Steely grey clouds hung low over Toronto on March 13, although many of its residents had fled south for the school vacation break. For most of the lawyers at Goodman and Carr LLP, it was a usual workday, save for a 6 p.m. partners’ meeting.
But at day’s end as the partners assembled, there was no requisite meal set out for the dinner-hour meeting — just drinks, cocktails, and snacks, and a curious, palpable tension. About a half dozen partners holidaying with their families were dialed in to the meeting by conference call.
Quickly, the first bomb was dropped. Without much introductory formalities, Brad Hildebrandt of Hildebrandt International professional consulting services — which everyone was aware had been retained by the firm to troubleshoot business strategies — announced to the group that securities and mining specialist Jay Goldman had advised the week prior that he was leaving.
But before that information had sunk in, Hildebrandt, flanked by two associate consultants, proceeded to detonate the news that Goodman and Carr’s executive committee, based on a thorough review of operational affairs, had concluded that business should cease and desist and the firm be closed for good.
A visual presentation quickly followed the announcement, but as charts, graphs, and point-form prognoses flashed on the screen, the nut message delivered was still resonating.
Donald Carr, founding partner of the 42-year-old firm, was connected by speaker phone, unable to attend work that week due to illness. He too was hearing the definitive recommendation for the first time and appealed to anyone to conjure up a viable plan, assert a collective will to continue.
No one could — or would.
When someone finally called for an official vote on the matter, the suggestion seemed pointless, although a number of partners seated around the boardroom table threw their hands up in favor; others were preoccupied with thought, milling about nervously at the snack trays and nobody reported an official vote count.
“I felt like I was at a cocktail party held at a funeral parlor, with the corpse in full display,” says one long-time partner who didn’t want to be named.
And with that, a decision was made that would send almost 200 lawyers and support staff onto the streets, and most who were affected didn’t even see it coming.
So the question ensued among partners, associates, staff, clients, and the legal community at large: how did a once vibrant, entrepreneurial, and ambitious law firm that touted “hard working law” as its slogan, crash and burn at the turn of a meeting?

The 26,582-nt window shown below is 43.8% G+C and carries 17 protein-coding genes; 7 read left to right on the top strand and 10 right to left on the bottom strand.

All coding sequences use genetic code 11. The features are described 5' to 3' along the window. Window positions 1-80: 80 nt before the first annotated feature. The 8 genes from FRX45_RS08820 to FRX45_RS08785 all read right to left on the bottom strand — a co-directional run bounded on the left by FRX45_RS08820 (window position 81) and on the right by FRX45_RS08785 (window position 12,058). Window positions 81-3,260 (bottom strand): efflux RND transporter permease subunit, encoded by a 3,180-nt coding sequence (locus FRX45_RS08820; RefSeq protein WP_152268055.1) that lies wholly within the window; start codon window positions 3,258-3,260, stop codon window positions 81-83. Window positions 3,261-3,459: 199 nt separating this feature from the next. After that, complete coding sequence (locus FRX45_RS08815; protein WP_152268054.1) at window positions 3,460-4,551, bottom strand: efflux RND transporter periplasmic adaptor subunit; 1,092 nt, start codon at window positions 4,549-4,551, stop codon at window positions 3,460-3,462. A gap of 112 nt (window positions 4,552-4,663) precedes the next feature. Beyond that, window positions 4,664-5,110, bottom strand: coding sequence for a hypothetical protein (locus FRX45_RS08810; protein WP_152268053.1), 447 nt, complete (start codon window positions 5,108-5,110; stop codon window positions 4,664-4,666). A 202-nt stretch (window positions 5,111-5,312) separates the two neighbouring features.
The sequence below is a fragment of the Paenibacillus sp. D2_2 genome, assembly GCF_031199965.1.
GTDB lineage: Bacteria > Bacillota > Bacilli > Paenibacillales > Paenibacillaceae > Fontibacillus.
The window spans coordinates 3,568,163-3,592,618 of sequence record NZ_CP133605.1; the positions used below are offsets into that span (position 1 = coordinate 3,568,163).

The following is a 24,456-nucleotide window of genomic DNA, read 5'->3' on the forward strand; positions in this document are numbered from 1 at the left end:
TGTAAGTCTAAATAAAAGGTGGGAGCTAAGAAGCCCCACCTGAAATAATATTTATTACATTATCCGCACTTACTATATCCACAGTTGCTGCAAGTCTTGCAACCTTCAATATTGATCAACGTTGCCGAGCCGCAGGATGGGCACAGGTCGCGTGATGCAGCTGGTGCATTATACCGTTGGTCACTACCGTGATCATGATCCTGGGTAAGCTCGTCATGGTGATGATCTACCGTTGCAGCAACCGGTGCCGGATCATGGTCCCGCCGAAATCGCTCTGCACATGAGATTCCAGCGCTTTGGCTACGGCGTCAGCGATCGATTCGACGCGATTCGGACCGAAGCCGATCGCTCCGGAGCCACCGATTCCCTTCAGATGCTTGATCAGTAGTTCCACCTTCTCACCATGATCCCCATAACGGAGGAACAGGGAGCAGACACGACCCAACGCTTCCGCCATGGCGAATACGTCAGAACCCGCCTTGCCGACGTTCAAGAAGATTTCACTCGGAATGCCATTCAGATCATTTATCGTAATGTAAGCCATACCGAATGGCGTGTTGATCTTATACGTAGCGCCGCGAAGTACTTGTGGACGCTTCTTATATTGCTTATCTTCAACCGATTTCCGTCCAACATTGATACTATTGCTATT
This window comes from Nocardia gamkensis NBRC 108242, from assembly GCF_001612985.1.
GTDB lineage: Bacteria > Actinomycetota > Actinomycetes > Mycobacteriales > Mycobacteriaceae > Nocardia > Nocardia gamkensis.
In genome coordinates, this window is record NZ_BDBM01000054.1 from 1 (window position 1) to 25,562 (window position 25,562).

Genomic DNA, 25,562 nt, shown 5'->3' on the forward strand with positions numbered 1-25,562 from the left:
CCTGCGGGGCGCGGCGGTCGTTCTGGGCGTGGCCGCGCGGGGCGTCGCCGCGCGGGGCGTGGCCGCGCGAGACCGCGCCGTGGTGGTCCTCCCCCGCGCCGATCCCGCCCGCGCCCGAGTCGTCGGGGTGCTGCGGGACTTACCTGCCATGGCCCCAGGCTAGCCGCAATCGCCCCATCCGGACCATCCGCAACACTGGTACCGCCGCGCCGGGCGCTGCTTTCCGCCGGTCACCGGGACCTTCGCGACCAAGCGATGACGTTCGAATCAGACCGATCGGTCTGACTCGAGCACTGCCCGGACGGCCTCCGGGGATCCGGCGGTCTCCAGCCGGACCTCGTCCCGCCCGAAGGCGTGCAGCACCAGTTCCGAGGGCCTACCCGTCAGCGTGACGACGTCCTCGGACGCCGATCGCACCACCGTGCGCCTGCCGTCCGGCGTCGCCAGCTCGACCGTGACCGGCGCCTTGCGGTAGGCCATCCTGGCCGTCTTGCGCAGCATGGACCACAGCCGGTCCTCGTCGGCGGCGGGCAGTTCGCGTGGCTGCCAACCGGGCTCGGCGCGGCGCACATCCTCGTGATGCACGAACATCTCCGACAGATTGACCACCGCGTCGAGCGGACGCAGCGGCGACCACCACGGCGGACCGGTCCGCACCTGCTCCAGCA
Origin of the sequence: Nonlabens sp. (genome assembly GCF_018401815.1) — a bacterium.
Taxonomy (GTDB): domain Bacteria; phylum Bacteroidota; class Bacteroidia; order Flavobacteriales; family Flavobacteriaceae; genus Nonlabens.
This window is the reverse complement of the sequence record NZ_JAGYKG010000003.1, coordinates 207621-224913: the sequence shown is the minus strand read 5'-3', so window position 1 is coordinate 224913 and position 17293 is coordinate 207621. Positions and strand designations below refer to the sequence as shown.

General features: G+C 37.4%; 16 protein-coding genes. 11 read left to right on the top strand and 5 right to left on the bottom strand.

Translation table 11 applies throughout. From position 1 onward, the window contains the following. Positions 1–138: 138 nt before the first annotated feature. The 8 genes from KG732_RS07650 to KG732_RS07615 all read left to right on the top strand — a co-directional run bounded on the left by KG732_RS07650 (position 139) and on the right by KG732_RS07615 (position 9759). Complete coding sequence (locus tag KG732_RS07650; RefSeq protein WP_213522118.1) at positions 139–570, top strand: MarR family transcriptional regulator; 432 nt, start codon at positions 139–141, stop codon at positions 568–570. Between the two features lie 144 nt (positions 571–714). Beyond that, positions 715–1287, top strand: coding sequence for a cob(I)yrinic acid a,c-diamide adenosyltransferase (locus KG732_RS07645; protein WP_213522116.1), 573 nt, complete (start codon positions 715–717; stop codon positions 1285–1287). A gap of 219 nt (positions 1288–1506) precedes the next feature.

For the following month, Goodman and Carr’s web site advised, “The firm suffered the loss of a number of partners and it was decided that it was in the best interests of the clients, lawyers, and staff to windup the business at this time.”
Indeed, more than 30 partners had left the firm inside of the past year alone; Paul Bleiwas, the firm’s most recent managing partner, found himself overwhelmed with the winding down. He says that at the time of closing, there were “85 to 90 lawyers, I don’t remember the breakdown,” maybe “half” who were partners.
Conjecture that followed attributed the closure to an increasingly competitive market for mid-sized law firms to secure clients, talent poaching by competitors, rainmakers in search of top compensation, and the residual recuperation from much earlier losses — like top revenue-earning equity partner Jeff Blidner, who had left and joined client Brookfield Asset Management Inc.
The firm had sought a merger opportunity and was at one point late last year in serious discussions with Chicago-based Baker & McKenzie. But that fell through, to which Baker & McKenzie stated, “Given our global legal business, Canada, one of the major economies of the world, is an important market for us. We are committed to the Canadian market and are prepared to invest our resources in strategic growth opportunities.
We have a high regard for the firm of Goodman and Carr, its lawyers, and the quality of its practice. However, in the final analysis, we regrettably concluded that this opportunity did not provide us with the right strategic fit for our firm.”
While the merger would have ensured Goodman and Carr’s survival, alone its future was becoming precarious. The firm on its face was profitable but bench strength was depleted. Thus, the precise query was not why the firm folded, but why had so many partners left?